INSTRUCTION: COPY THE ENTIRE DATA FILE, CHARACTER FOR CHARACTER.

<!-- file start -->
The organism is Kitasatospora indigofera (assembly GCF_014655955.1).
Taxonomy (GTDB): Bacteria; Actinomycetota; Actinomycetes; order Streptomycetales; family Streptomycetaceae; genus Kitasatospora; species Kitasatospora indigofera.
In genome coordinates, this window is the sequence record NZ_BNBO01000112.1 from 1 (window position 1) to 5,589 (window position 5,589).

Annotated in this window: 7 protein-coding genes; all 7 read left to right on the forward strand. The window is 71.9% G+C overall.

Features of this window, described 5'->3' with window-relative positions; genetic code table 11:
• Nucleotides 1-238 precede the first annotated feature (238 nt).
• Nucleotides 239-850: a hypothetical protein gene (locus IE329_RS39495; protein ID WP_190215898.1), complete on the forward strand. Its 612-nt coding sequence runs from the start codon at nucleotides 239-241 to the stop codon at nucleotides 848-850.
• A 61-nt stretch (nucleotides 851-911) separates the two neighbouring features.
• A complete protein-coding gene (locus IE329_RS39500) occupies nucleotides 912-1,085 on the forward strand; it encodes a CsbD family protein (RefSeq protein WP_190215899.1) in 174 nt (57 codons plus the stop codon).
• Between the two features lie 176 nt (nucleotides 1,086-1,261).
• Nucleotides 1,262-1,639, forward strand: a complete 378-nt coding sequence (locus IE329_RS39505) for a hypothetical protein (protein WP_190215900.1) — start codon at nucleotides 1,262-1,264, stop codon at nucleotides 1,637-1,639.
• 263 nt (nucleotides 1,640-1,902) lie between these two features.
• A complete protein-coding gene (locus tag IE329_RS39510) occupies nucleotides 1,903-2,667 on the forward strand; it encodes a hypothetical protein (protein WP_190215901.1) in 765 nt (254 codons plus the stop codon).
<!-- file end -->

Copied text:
The organism is Kitasatospora indigofera (assembly GCF_014655955.1).
Taxonomy (GTDB): Bacteria; Actinomycetota; Actinomycetes; order Streptomycetales; family Streptomycetaceae; genus Kitasatospora; species Kitasatospora indigofera.
In genome coordinates, this window is the sequence record NZ_BNBO01000112.1 from 1 (window position 1) to 5,589 (window position 5,589).

Annotated in this window: 7 protein-coding genes; all 7 read left to right on the forward strand. The window is 71.9% G+C overall.

Features of this window, described 5'->3' with window-relative positions; genetic code table 11:
• Nucleotides 1-238 precede the first annotated feature (238 nt).
• Nucleotides 239-850: a hypothetical protein gene (locus IE329_RS39495; protein ID WP_190215898.1), complete on the forward strand. Its 612-nt coding sequence runs from the start codon at nucleotides 239-241 to the stop codon at nucleotides 848-850.
• A 61-nt stretch (nucleotides 851-911) separates the two neighbouring features.
• A complete protein-coding gene (locus IE329_RS39500) occupies nucleotides 912-1,085 on the forward strand; it encodes a CsbD family protein (RefSeq protein WP_190215899.1) in 174 nt (57 codons plus the stop codon).
• Between the two features lie 176 nt (nucleotides 1,086-1,261).
• Nucleotides 1,262-1,639, forward strand: a complete 378-nt coding sequence (locus IE329_RS39505) for a hypothetical protein (protein WP_190215900.1) — start codon at nucleotides 1,262-1,264, stop codon at nucleotides 1,637-1,639.
• 263 nt (nucleotides 1,640-1,902) lie between these two features.
• A complete protein-coding gene (locus tag IE329_RS39510) occupies nucleotides 1,903-2,667 on the forward strand; it encodes a hypothetical protein (protein WP_190215901.1) in 765 nt (254 codons plus the stop codon).